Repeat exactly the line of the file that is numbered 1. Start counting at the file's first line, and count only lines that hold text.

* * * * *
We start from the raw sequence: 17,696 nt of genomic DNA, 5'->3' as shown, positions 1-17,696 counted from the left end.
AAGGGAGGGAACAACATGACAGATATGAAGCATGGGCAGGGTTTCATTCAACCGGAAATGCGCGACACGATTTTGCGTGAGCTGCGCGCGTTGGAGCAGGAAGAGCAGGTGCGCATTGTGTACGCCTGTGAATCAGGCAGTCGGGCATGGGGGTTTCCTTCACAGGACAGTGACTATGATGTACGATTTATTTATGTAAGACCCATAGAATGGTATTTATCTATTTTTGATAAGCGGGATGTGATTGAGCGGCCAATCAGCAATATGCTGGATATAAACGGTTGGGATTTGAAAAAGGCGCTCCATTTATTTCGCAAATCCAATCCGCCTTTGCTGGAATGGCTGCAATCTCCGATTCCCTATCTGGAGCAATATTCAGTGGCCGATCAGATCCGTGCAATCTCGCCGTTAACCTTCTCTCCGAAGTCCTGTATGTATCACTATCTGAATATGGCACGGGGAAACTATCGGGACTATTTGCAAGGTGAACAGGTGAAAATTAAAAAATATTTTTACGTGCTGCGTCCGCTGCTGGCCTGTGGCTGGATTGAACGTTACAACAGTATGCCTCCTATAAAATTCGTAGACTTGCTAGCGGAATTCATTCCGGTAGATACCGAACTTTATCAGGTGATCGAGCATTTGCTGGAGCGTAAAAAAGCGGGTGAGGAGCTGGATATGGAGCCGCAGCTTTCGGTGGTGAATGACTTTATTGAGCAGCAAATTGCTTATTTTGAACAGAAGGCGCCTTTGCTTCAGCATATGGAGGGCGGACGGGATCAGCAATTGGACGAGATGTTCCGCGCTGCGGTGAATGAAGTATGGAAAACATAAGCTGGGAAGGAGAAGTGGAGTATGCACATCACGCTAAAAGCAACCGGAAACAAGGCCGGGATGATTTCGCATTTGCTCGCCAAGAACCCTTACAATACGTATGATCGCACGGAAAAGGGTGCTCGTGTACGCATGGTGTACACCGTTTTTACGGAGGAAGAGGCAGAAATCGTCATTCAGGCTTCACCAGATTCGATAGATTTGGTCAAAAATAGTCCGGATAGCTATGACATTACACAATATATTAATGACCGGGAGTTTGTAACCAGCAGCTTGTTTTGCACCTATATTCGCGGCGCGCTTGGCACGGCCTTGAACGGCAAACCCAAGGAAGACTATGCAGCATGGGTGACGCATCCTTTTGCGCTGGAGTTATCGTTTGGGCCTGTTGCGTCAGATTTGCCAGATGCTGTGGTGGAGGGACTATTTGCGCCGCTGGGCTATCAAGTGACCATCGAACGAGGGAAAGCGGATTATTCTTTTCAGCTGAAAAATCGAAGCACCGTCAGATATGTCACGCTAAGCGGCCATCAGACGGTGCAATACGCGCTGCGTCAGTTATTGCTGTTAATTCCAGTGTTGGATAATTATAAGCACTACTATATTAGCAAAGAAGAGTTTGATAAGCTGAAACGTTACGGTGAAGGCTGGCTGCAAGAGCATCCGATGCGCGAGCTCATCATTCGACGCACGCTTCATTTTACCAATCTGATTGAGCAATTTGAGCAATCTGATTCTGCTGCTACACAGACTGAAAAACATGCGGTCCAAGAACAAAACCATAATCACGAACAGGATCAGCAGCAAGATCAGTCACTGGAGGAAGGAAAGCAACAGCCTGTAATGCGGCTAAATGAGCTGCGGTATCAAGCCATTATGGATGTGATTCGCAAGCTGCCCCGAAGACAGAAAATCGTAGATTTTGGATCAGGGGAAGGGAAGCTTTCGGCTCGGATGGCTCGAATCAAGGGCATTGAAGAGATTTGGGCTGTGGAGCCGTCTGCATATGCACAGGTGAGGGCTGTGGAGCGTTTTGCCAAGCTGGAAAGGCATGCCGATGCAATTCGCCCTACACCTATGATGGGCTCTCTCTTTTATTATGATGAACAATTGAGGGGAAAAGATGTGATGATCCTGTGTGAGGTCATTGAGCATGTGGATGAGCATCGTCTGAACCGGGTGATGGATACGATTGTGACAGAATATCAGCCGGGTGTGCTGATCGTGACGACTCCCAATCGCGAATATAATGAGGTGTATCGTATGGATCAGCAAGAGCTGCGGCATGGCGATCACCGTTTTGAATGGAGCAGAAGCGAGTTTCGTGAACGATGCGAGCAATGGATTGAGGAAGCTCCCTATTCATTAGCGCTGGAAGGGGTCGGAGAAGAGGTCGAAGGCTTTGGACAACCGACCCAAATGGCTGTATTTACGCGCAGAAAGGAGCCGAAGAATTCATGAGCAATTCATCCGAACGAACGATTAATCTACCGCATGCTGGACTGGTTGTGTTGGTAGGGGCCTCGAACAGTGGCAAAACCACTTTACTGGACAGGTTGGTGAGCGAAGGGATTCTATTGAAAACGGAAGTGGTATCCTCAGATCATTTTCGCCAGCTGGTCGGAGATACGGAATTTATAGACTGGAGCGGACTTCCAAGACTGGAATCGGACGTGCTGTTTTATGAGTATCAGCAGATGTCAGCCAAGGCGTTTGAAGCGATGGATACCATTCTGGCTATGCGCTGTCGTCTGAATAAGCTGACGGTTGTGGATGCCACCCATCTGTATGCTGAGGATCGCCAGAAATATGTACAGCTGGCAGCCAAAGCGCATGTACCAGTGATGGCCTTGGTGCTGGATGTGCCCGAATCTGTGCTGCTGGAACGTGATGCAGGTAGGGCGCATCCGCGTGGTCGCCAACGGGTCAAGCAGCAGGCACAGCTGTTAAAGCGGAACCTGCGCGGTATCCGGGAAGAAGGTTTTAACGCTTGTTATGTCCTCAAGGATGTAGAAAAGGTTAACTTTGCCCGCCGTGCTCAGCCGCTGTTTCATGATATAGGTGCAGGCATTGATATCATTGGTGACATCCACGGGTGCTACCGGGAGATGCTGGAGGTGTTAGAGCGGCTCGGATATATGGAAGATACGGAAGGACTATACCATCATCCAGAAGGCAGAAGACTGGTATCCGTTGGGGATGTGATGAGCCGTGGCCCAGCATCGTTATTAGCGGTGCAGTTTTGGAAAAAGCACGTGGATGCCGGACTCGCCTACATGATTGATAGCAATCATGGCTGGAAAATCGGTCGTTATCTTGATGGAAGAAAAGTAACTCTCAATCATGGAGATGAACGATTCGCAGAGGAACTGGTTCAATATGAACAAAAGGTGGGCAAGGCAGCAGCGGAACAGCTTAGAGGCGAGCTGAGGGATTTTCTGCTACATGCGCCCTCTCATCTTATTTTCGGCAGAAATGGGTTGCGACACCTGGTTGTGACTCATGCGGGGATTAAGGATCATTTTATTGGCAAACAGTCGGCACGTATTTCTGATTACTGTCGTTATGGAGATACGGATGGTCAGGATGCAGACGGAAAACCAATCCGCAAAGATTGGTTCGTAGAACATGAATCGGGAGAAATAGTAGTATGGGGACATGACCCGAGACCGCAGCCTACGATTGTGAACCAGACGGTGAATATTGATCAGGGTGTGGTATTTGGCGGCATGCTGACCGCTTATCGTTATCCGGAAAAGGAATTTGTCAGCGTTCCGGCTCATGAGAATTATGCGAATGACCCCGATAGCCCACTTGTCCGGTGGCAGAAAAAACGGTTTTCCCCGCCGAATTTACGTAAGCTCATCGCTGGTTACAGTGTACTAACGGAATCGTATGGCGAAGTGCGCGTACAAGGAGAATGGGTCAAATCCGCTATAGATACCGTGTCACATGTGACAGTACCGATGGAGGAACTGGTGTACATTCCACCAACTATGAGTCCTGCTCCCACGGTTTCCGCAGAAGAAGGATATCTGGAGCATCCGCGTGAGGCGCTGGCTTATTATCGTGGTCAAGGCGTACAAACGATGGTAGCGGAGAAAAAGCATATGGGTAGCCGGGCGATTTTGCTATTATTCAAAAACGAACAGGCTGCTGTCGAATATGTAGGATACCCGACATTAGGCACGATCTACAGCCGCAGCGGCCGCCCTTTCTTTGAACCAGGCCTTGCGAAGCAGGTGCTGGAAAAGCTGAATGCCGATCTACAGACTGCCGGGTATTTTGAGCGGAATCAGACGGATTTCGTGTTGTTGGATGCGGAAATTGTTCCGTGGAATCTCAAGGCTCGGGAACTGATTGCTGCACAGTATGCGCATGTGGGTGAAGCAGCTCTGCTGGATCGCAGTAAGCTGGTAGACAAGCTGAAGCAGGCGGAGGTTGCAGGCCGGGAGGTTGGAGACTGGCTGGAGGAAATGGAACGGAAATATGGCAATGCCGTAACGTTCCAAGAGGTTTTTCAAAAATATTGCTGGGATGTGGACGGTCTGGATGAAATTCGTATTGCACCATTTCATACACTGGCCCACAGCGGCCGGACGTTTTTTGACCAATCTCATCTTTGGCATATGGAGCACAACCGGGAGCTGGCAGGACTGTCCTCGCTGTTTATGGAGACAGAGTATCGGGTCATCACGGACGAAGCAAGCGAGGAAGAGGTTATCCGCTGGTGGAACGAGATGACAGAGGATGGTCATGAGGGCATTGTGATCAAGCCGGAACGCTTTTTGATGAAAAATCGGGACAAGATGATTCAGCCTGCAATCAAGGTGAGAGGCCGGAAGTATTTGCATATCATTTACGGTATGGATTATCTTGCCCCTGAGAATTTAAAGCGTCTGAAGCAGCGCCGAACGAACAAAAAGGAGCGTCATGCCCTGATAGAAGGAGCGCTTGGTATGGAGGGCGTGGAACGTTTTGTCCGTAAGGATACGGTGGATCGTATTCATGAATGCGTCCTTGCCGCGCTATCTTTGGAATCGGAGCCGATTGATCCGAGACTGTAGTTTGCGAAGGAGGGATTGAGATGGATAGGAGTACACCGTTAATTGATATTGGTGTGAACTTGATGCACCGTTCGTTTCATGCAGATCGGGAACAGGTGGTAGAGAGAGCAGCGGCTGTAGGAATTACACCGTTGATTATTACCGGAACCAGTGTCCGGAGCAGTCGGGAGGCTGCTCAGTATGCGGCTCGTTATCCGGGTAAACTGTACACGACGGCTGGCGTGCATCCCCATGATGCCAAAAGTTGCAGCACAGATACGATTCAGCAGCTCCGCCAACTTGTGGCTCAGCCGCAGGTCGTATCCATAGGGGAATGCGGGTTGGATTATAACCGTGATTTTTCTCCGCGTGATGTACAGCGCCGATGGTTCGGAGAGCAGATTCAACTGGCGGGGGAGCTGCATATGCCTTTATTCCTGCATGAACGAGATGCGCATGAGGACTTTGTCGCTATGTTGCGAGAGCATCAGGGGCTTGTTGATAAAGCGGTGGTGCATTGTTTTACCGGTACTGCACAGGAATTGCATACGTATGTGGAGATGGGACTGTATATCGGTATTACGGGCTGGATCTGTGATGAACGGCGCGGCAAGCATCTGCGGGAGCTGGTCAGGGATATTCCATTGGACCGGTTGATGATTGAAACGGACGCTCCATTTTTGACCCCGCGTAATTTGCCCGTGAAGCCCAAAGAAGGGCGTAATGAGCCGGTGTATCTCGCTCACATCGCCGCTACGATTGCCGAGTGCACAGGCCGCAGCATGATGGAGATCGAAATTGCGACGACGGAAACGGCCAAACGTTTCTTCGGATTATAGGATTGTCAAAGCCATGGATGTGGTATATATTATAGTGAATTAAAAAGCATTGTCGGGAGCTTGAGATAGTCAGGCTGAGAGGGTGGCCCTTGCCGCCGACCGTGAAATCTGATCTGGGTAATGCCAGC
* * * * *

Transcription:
We start from the raw sequence: 17,696 nt of genomic DNA, 5'->3' as shown, positions 1-17,696 counted from the left end.